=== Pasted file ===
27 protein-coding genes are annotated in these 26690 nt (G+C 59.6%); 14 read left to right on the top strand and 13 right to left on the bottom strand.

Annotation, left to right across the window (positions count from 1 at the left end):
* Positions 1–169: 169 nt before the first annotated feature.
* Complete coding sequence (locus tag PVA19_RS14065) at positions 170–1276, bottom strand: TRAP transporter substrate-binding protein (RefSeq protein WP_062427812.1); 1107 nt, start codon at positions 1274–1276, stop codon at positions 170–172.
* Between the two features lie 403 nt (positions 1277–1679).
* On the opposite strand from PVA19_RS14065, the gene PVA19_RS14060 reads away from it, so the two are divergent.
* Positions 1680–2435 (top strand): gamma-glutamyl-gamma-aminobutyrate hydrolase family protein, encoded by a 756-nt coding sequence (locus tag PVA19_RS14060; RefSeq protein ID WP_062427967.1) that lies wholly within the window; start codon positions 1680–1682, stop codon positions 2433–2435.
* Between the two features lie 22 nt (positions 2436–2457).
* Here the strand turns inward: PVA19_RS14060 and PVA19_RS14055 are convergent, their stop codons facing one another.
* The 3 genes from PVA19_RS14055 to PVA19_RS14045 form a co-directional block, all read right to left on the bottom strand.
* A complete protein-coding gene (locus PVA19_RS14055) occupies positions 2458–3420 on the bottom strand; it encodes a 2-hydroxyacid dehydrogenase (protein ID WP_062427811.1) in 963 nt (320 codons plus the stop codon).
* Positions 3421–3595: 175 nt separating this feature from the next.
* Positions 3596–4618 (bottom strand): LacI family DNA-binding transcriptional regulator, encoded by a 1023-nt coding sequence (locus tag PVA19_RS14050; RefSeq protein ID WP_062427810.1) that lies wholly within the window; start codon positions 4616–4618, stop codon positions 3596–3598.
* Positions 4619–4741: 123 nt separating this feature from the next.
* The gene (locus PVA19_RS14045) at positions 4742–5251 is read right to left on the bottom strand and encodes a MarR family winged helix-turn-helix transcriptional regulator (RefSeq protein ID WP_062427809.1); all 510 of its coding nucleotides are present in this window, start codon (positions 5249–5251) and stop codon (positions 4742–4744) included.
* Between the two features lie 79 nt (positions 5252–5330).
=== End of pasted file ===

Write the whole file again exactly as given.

27 protein-coding genes are annotated in these 26690 nt (G+C 59.6%); 14 read left to right on the top strand and 13 right to left on the bottom strand.

Annotation, left to right across the window (positions count from 1 at the left end):
* Positions 1–169: 169 nt before the first annotated feature.
* Complete coding sequence (locus tag PVA19_RS14065) at positions 170–1276, bottom strand: TRAP transporter substrate-binding protein (RefSeq protein WP_062427812.1); 1107 nt, start codon at positions 1274–1276, stop codon at positions 170–172.
* Between the two features lie 403 nt (positions 1277–1679).
* On the opposite strand from PVA19_RS14065, the gene PVA19_RS14060 reads away from it, so the two are divergent.
* Positions 1680–2435 (top strand): gamma-glutamyl-gamma-aminobutyrate hydrolase family protein, encoded by a 756-nt coding sequence (locus tag PVA19_RS14060; RefSeq protein ID WP_062427967.1) that lies wholly within the window; start codon positions 1680–1682, stop codon positions 2433–2435.
* Between the two features lie 22 nt (positions 2436–2457).
* Here the strand turns inward: PVA19_RS14060 and PVA19_RS14055 are convergent, their stop codons facing one another.
* The 3 genes from PVA19_RS14055 to PVA19_RS14045 form a co-directional block, all read right to left on the bottom strand.
* A complete protein-coding gene (locus PVA19_RS14055) occupies positions 2458–3420 on the bottom strand; it encodes a 2-hydroxyacid dehydrogenase (protein ID WP_062427811.1) in 963 nt (320 codons plus the stop codon).
* Positions 3421–3595: 175 nt separating this feature from the next.
* Positions 3596–4618 (bottom strand): LacI family DNA-binding transcriptional regulator, encoded by a 1023-nt coding sequence (locus tag PVA19_RS14050; RefSeq protein ID WP_062427810.1) that lies wholly within the window; start codon positions 4616–4618, stop codon positions 3596–3598.
* Positions 4619–4741: 123 nt separating this feature from the next.
* The gene (locus PVA19_RS14045) at positions 4742–5251 is read right to left on the bottom strand and encodes a MarR family winged helix-turn-helix transcriptional regulator (RefSeq protein ID WP_062427809.1); all 510 of its coding nucleotides are present in this window, start codon (positions 5249–5251) and stop codon (positions 4742–4744) included.
* Between the two features lie 79 nt (positions 5252–5330).